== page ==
Teenager Technology Overload – How Much is Too Much?
Your teen seemingly goes from his laptop, to his tablet, to his smart phone as if it’s a full time job. Sound familiar? Sure, technology today is “essential,” but honestly, at times it seems like teenager technology overload. In this age where our children don’t know a world without technology, families with teenagers are struggling to find out the appropriate balance. Technology is an excellent resource, especially for use in a speech therapy setting, as long as the appropriate rules and limits are followed. As our teenagers have access to more information than ever before, it’s important to realize that their brains may not be able to process it as easily. A study from Loren Frank of the University of California suggested,
Downtime lets the brain go over experiences it’s had, solidify them and turn them into permanent long-term memories.
However when our brains are constantly stimulated, “you prevent this learning process.”
Our teens (and perhaps their parents, gulp!) are more wired than ever. According to a Pew Center Research Project, 78 percent of today’s teens have a cell phone with nearly half of those being a smart phone. Similar studies indicate that one teen in four owns a tablet type device and nine out of ten teens have a computer in their home. With technology at every single fingertip, its easy to see why teens of today are using technology for their every need.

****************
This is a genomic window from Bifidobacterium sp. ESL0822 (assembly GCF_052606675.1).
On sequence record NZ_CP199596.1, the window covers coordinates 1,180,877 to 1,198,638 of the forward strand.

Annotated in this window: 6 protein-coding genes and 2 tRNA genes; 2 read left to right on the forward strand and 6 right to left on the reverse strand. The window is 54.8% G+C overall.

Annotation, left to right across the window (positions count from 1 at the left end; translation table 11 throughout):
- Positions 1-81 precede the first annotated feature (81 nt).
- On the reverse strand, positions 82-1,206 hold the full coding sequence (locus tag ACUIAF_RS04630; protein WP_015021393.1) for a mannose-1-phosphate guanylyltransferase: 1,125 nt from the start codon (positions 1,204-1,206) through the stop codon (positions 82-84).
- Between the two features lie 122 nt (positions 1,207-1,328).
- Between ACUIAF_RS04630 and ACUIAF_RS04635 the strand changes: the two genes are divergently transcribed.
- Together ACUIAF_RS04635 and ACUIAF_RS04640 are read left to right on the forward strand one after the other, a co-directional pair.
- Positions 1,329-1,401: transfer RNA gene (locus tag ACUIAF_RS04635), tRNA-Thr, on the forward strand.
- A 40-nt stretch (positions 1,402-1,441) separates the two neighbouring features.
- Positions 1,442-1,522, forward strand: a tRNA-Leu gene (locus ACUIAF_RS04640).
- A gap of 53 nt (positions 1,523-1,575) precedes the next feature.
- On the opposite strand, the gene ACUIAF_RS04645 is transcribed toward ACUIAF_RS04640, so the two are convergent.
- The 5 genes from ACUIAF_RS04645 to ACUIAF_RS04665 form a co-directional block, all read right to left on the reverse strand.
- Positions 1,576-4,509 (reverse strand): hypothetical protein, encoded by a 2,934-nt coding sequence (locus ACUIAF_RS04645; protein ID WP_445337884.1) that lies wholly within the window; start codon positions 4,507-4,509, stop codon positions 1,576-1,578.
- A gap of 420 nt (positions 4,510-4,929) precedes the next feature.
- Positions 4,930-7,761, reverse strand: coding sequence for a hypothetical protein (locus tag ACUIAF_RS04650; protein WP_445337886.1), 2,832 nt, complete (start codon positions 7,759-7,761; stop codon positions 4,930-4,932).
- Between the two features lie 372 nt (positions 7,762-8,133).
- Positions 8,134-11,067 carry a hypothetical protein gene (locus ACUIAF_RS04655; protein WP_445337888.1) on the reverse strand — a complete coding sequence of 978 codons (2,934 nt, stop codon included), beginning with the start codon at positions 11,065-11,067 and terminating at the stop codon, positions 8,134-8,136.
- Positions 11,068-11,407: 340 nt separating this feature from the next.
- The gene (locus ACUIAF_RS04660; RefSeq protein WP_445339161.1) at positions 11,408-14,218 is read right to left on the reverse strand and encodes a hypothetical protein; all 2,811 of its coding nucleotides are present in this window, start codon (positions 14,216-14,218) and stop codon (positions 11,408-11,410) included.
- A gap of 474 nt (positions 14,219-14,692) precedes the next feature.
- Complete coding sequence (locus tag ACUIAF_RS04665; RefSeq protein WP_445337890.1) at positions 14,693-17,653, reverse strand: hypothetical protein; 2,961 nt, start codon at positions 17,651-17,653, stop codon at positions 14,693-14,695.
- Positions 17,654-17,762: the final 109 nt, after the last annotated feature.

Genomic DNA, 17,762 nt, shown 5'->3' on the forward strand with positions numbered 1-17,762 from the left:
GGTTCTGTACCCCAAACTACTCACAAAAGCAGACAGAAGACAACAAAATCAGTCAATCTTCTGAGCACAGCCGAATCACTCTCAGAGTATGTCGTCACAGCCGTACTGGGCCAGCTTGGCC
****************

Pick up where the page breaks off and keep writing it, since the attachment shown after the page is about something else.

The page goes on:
What Can You Do To Avoid Teenager Technology Overload?
The first and perhaps most important is to set limits. Limit use of their devices to a specific time of day, or let them choose their time but agree to stop using the devices at an agreed upon hour.
Set aside reading time. No, not reading from the iPad, instead choose a book or newspaper. Perhaps suggest that your child may earn one hour of “screen time” for every 40 pages of a book he completes. You never know, he may get so engaged in his book, he’ll forget about his electronics for the day.
Encourage outdoor time. Especially this last month of Summer break. Encourage your teens to play outside, like we all used to do! Getting outdoors gives your teen’s brain a break and allows him to take in the world around him, physically. And, as we’ve learned, downtime from the tablet assists in the learning process.
Quit cold turkey. Trying setting aside one day per week to go technology free. This means you too! Set the example for your teenager that you can go “device free” for a day. You’ll find that once all the devices are put away, you’ll have time to connect with your family, distraction free! Looking for ideas? Check out the National Day of Unplugging or Sabbath Manifesto sites.
Overall, technology is a helpful tool, if used appropriately. We have covered ways in which technology can be an excellent resource for speech therapy in previous blogs. Safety, security, online speech therapy games, resource, are just a number of reasons why we all need technology in our lives. We encourage you and your teen to work together to overcome teenage technology overload, and instead aim for teenage technology balance!